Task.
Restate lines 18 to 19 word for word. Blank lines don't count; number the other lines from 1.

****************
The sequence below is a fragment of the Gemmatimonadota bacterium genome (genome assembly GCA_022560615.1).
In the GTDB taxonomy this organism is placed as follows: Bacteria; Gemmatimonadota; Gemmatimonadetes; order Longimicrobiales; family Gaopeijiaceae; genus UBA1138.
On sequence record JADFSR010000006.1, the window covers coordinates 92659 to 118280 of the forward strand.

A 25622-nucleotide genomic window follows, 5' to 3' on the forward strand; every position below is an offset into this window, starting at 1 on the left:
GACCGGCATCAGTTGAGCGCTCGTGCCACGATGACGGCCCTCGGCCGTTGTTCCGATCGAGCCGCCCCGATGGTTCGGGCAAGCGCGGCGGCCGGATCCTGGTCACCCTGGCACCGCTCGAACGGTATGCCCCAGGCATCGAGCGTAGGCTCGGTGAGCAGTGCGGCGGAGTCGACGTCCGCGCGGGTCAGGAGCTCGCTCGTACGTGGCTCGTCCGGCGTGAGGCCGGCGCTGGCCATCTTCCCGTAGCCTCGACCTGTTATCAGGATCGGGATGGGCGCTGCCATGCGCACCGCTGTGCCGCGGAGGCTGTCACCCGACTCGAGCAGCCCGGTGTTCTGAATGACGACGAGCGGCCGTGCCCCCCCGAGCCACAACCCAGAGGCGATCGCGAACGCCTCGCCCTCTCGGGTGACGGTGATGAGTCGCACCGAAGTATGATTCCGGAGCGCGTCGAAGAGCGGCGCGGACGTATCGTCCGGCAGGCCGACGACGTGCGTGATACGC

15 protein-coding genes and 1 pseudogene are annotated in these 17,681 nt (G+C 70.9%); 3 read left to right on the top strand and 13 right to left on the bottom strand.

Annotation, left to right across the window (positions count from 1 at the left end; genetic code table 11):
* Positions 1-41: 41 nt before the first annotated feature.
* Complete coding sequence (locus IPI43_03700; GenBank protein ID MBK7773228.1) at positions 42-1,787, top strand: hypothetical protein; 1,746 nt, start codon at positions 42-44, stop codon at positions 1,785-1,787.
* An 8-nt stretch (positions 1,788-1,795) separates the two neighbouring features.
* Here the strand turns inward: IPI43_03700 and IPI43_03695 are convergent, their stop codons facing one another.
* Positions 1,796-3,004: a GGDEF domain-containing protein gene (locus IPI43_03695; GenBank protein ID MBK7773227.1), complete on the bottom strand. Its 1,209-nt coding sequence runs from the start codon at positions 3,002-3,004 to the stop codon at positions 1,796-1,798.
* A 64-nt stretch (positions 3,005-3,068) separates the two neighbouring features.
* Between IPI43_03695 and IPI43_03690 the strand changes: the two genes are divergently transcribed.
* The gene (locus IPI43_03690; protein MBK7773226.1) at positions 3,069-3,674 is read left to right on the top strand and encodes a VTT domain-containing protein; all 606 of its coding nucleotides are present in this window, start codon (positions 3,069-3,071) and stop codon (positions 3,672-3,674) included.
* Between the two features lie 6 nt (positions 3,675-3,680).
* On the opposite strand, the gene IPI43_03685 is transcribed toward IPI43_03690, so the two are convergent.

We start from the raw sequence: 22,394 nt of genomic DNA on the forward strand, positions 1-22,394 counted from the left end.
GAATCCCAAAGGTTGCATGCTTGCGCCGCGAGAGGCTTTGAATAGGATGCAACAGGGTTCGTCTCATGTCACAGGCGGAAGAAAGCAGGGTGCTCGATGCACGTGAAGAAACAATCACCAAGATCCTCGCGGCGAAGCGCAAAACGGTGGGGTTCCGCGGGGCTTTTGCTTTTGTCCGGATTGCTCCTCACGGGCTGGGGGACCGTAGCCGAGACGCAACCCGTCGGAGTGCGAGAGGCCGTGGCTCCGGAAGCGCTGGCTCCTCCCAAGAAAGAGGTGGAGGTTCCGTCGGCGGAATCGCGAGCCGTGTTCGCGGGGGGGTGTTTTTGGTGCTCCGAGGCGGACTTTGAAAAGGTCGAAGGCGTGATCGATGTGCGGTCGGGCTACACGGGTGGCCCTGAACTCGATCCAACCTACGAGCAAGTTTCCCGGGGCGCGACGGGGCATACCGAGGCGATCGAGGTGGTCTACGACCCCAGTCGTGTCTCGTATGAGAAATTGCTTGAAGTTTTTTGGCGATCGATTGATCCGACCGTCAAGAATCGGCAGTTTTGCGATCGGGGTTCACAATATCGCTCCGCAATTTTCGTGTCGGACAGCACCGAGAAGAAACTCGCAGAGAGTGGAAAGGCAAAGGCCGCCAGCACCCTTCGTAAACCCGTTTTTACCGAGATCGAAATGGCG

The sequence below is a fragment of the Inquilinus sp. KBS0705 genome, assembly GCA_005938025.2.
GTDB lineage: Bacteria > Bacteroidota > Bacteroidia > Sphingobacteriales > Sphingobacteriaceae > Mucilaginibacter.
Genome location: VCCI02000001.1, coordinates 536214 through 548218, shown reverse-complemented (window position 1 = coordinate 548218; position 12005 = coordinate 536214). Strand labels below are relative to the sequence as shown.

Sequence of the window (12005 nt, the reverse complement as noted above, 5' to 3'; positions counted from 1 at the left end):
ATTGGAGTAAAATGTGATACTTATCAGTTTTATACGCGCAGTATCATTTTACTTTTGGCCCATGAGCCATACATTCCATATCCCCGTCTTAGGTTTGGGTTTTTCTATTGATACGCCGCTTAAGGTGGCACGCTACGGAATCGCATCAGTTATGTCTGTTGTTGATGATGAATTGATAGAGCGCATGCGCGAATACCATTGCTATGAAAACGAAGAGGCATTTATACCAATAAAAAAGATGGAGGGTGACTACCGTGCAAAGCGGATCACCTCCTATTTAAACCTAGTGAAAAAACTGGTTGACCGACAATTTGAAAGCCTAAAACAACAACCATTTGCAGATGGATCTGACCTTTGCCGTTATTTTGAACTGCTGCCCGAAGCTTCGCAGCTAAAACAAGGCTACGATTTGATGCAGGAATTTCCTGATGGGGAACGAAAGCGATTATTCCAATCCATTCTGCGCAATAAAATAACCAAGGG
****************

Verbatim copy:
We start from the raw sequence: 22,394 nt of genomic DNA on the forward strand, positions 1-22,394 counted from the left end.
GAATCCCAAAGGTTGCATGCTTGCGCCGCGAGAGGCTTTGAATAGGATGCAACAGGGTTCGTCTCATGTCACAGGCGGAAGAAAGCAGGGTGCTCGATGCACGTGAAGAAACAATCACCAAGATCCTCGCGGCGAAGCGCAAAACGGTGGGGTTCCGCGGGGCTTTTGCTTTTGTCCGGATTGCTCCTCACGGGCTGGGGGACCGTAGCCGAGACGCAACCCGTCGGAGTGCGAGAGGCCGTGGCTCCGGAAGCGCTGGCTCCTCCCAAGAAAGAGGTGGAGGTTCCGTCGGCGGAATCGCGAGCCGTGTTCGCGGGGGGGTGTTTTTGGTGCTCCGAGGCGGACTTTGAAAAGGTCGAAGGCGTGATCGATGTGCGGTCGGGCTACACGGGTGGCCCTGAACTCGATCCAACCTACGAGCAAGTTTCCCGGGGCGCGACGGGGCATACCGAGGCGATCGAGGTGGTCTACGACCCCAGTCGTGTCTCGTATGAGAAATTGCTTGAAGTTTTTTGGCGATCGATTGATCCGACCGTCAAGAATCGGCAGTTTTGCGATCGGGGTTCACAATATCGCTCCGCAATTTTCGTGTCGGACAGCACCGAGAAGAAACTCGCAGAGAGTGGAAAGGCAAAGGCCGCCAGCACCCTTCGTAAACCCGTTTTTACCGAGATCGAAATGGCG